NEWPORT, R.I. -- As recently as a few weeks ago, Rear Adm. Rodney P. Rempt was telling subordinates at the Naval War College here that he planned to retire this summer.
He and his wife, Pam, were building a house in Montana -- far from saltwater. He told colleagues that he would celebrate the end of a 37-year Navy career with a big retirement party in August.
But the abrupt resignation two weeks ago of the Naval Academy's superintendent, Vice Adm. Richard J. Naughton, sent senior Navy officials scrambling for a replacement who could restore stability to a school whipsawed by Naughton's leadership style. They chose Rempt, according to Pentagon and congressional sources, who asked not to be identified for fear of retribution.
A tall man with a heavy brow, a head of wispy gray hair and a dry wit, Rempt was met with skepticism when he became president of the war college two years ago. Some faculty worried that his career's focus on missile defense was ill-suited to an institution charged with thinking big ideas about the future of the military. Others fretted that he would bring a hard-charging style learned at sea to a college attuned to a different set of values.
But steadily, and in large measure because of changes he put in place in the wake of the Sept. 11, 2001, terrorist attacks, Rempt won over skeptics, faculty members said in interviews yesterday. He made the school more relevant by promoting scholarship that met the real-time demands of the war on terrorism. He nurtured esprit de corps by starting intramural softball and basketball programs for students. In the run-up to the Iraq war, he told faculty that he would defend their academic freedom against critics in Washington who chafed at dissenting voices.
And he charmed subordinates by remembering the names of their spouses and children.
"When you look back at his two years here, I think it will be viewed as very positive," Thomas Barnett, a professor and researcher here since 1998, said yesterday. "He grew a lot and forced us to grow a lot."
Pentagon and Congressional sources told The Sun this week that Rempt was the Navy's choice to lead the elite 4,000-student military college in Annapolis. His nomination won't be official until President Bush approves it and the Senate confirms him.
Rempt's spokeswoman said he is scheduled to preside over his last war-college graduation tomorrow and then hand over command to Rear Adm. Ronald A. Route on July 9.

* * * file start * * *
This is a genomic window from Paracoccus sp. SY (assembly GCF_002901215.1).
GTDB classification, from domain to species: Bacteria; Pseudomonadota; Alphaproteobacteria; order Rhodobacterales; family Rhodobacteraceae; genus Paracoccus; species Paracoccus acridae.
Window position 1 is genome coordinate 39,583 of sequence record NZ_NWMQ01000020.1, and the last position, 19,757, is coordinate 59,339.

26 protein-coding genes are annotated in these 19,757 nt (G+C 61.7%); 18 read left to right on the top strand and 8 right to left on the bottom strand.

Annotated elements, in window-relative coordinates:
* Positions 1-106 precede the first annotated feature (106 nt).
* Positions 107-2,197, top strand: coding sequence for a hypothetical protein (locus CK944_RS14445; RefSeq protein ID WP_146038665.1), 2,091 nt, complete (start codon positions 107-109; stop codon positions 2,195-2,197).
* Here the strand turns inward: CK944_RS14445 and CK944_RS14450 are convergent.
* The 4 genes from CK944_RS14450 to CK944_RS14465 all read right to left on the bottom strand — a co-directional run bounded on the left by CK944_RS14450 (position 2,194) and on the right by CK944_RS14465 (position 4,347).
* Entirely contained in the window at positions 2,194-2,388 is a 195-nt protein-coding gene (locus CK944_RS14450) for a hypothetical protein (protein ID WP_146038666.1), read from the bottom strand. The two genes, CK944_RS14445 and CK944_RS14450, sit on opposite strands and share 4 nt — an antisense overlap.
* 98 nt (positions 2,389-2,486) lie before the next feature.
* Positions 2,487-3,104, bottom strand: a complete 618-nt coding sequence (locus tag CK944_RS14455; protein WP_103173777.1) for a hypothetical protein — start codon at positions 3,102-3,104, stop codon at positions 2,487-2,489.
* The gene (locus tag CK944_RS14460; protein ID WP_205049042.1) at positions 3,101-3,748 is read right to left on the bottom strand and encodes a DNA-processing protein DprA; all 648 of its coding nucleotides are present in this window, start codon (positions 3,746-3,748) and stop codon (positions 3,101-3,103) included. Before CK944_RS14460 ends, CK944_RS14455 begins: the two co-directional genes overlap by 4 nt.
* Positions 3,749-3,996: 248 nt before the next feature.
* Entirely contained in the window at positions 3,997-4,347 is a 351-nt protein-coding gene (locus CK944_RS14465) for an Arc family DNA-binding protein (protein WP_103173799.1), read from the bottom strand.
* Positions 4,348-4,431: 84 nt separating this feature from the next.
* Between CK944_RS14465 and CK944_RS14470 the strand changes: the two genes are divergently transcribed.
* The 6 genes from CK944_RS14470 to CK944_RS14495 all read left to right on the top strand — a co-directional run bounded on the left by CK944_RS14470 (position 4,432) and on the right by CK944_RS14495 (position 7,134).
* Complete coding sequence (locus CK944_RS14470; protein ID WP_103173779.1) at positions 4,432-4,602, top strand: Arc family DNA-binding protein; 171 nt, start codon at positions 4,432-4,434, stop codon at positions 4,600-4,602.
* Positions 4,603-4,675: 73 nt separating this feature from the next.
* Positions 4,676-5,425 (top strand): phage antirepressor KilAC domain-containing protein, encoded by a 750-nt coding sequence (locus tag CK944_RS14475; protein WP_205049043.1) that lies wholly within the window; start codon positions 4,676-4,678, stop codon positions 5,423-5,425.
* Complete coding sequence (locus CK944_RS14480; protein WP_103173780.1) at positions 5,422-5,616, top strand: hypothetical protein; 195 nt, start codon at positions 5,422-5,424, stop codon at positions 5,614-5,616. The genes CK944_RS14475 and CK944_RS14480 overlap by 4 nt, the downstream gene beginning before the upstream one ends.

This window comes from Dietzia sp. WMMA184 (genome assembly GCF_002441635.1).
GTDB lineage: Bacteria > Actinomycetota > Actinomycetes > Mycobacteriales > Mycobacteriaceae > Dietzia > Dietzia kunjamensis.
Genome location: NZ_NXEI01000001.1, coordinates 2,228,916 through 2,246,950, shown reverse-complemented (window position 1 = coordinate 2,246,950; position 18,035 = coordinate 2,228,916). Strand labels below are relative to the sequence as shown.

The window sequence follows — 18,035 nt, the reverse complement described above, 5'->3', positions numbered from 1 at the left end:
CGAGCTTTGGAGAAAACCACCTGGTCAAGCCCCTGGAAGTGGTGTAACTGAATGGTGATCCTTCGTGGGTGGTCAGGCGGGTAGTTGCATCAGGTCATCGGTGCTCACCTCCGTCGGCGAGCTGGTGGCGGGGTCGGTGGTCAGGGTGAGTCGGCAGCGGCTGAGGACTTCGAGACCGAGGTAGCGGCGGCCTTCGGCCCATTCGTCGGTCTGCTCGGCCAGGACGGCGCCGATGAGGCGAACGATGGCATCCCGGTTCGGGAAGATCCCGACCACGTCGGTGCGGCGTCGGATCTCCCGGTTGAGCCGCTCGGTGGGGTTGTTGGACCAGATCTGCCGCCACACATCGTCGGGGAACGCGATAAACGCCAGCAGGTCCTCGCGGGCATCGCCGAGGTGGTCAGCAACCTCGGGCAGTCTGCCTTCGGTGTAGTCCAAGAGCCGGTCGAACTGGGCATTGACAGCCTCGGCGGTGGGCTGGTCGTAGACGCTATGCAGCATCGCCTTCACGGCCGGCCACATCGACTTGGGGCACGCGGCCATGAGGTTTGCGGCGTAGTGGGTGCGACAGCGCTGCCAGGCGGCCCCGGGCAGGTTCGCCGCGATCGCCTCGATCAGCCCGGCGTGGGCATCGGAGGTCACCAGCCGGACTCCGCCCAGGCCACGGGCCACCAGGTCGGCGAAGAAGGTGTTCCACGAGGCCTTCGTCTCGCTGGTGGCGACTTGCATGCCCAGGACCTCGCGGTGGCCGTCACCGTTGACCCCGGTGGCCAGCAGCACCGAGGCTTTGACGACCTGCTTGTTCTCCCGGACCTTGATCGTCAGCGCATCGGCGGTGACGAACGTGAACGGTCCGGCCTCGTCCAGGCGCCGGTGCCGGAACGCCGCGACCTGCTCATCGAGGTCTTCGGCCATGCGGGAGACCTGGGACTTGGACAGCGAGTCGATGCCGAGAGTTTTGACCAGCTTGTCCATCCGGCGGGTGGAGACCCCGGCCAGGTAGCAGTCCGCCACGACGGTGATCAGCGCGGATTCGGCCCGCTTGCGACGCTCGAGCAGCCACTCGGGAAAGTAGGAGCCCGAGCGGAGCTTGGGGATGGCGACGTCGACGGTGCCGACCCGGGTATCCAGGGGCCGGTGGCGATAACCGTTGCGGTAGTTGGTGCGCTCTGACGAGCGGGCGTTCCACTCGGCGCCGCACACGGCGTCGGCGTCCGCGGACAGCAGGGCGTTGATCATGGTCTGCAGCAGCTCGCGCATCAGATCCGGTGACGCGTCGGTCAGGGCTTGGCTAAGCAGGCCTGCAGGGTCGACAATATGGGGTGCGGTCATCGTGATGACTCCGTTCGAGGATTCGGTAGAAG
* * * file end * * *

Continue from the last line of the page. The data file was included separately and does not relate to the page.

At a symposium yesterday that drew hundreds of military officials and civilian defense analysts to the campus on Narragansett Bay, Rempt, 58, seemed in his element.
In closing remarks delivered with a cool, professorial air, he said, "I think we've managed to do some strategic-level questioning and some dialogue and maybe even some thinking along the way."
When asked in an interview afterward about his likely appointment as Naval Academy superintendent, he smiled and shook his head. "As far as I know, the president has not nominated anybody to that job," he said.
He said the changes on campus after the terrorist attacks were his proudest achievement since becoming its president in August 2001. "It was how quickly we ... were able to quickly insert it into our classroom curriculum and get the students to talk," he said, "and then to help draft some of the intellectual underpinning of the decisions that were made in Washington by combatant commanders."
A California native and 1966 academy graduate, Rempt is a surface warfare officer who made his name at the Pentagon for his expertise in sea-based missile defense. But his record as a consensus builder on a college campus, along with his keen attention to the military's wartime needs, appear to be bigger factors in the Navy's selection of him for the academy post.
Naughton, 56, resigned two weeks ago as superintendent after a Navy investigation faulted him for a New Year's Eve confrontation with a Marine guard and for an abrasive leadership style. Naughton told investigators he had done nothing wrong, and his superiors did not agree with all of the findings of the investigation.
While similar in some ways to the war college, the Naval Academy has more than three times as many students and faculty and receives much closer scrutiny from media organizations and Congress.
Two faculty members at the war college said that Rempt could be a demanding boss, insisting on meticulously detailed planning for public events and drawing up dress codes for every activity from studying after-hours at the library to attending formal functions at his home.
Still, they said he showed respect to subordinates and welcomed other points of view.
"We have tried to teach you how to think, not what to think," he said at a recent graduation ceremony.
James F. Miskel, an associate academic dean, said that Rempt is a visible figure on campus. He sits in on classes, clasps hands in hallways and invites an ever-changing mix of faculty and students to his house for cocktails and dinner.
Several professors singled out his post-9/11 initiatives. He created a new Warfare Analysis & Research Department and launched a series of studies on the repercussions of the anti-terror campaign on larger policy issues.
"It engaged the war college in thinking about the implications of the war for all the things that we as a defense establishment do," said William C. Martel, a professor of national security affairs.
A Sun staff writer contributed to this article.